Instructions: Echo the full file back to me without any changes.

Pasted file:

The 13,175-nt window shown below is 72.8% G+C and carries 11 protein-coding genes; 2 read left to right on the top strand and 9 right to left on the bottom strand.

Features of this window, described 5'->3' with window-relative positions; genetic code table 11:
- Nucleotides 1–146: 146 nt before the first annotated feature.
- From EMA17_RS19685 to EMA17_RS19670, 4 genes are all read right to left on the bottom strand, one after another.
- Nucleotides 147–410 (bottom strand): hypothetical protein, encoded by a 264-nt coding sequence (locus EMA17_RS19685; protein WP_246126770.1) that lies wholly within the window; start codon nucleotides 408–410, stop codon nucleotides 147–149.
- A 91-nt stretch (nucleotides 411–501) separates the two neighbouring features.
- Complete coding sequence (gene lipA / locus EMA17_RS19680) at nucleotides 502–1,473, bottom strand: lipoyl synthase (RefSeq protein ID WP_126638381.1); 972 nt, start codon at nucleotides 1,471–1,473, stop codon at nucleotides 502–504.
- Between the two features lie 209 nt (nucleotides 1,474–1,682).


The 13,175-nt window shown below is 72.8% G+C and carries 11 protein-coding genes; 2 read left to right on the top strand and 9 right to left on the bottom strand.

Features of this window, described 5'->3' with window-relative positions; genetic code table 11:
- Nucleotides 1–146: 146 nt before the first annotated feature.
- From EMA17_RS19685 to EMA17_RS19670, 4 genes are all read right to left on the bottom strand, one after another.
- Nucleotides 147–410 (bottom strand): hypothetical protein, encoded by a 264-nt coding sequence (locus EMA17_RS19685; protein WP_246126770.1) that lies wholly within the window; start codon nucleotides 408–410, stop codon nucleotides 147–149.
- A 91-nt stretch (nucleotides 411–501) separates the two neighbouring features.
- Complete coding sequence (gene lipA / locus EMA17_RS19680) at nucleotides 502–1,473, bottom strand: lipoyl synthase (RefSeq protein ID WP_126638381.1); 972 nt, start codon at nucleotides 1,471–1,473, stop codon at nucleotides 502–504.
- Between the two features lie 209 nt (nucleotides 1,474–1,682).